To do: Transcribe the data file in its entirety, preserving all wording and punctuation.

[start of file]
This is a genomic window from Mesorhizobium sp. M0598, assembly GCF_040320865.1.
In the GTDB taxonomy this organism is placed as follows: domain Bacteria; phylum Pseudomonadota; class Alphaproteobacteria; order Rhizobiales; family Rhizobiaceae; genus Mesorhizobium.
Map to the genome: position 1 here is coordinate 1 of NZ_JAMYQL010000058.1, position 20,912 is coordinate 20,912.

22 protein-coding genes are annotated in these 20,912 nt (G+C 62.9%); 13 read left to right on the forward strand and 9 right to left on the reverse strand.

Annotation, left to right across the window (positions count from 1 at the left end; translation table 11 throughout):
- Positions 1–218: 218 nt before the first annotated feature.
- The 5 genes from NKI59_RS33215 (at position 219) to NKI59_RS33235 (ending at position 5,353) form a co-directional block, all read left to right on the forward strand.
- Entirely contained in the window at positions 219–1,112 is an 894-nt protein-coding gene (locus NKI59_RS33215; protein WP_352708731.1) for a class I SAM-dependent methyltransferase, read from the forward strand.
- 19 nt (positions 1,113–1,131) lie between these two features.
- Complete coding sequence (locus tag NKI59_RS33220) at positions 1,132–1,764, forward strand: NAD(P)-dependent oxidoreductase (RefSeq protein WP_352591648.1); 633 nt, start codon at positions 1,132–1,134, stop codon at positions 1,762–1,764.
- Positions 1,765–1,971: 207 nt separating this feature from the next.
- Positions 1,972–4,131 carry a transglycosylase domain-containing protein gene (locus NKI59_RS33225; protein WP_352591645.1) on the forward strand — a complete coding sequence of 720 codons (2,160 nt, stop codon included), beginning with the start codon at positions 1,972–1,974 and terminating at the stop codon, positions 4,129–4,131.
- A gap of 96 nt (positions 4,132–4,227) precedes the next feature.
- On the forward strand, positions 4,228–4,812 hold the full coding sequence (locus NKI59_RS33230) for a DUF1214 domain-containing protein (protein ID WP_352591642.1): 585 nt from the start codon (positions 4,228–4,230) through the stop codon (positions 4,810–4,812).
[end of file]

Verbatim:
This is a genomic window from Mesorhizobium sp. M0598, assembly GCF_040320865.1.
In the GTDB taxonomy this organism is placed as follows: domain Bacteria; phylum Pseudomonadota; class Alphaproteobacteria; order Rhizobiales; family Rhizobiaceae; genus Mesorhizobium.
Map to the genome: position 1 here is coordinate 1 of NZ_JAMYQL010000058.1, position 20,912 is coordinate 20,912.

22 protein-coding genes are annotated in these 20,912 nt (G+C 62.9%); 13 read left to right on the forward strand and 9 right to left on the reverse strand.

Annotation, left to right across the window (positions count from 1 at the left end; translation table 11 throughout):
- Positions 1–218: 218 nt before the first annotated feature.
- The 5 genes from NKI59_RS33215 (at position 219) to NKI59_RS33235 (ending at position 5,353) form a co-directional block, all read left to right on the forward strand.
- Entirely contained in the window at positions 219–1,112 is an 894-nt protein-coding gene (locus NKI59_RS33215; protein WP_352708731.1) for a class I SAM-dependent methyltransferase, read from the forward strand.
- 19 nt (positions 1,113–1,131) lie between these two features.
- Complete coding sequence (locus tag NKI59_RS33220) at positions 1,132–1,764, forward strand: NAD(P)-dependent oxidoreductase (RefSeq protein WP_352591648.1); 633 nt, start codon at positions 1,132–1,134, stop codon at positions 1,762–1,764.
- Positions 1,765–1,971: 207 nt separating this feature from the next.
- Positions 1,972–4,131 carry a transglycosylase domain-containing protein gene (locus NKI59_RS33225; protein WP_352591645.1) on the forward strand — a complete coding sequence of 720 codons (2,160 nt, stop codon included), beginning with the start codon at positions 1,972–1,974 and terminating at the stop codon, positions 4,129–4,131.
- A gap of 96 nt (positions 4,132–4,227) precedes the next feature.
- On the forward strand, positions 4,228–4,812 hold the full coding sequence (locus NKI59_RS33230) for a DUF1214 domain-containing protein (protein ID WP_352591642.1): 585 nt from the start codon (positions 4,228–4,230) through the stop codon (positions 4,810–4,812).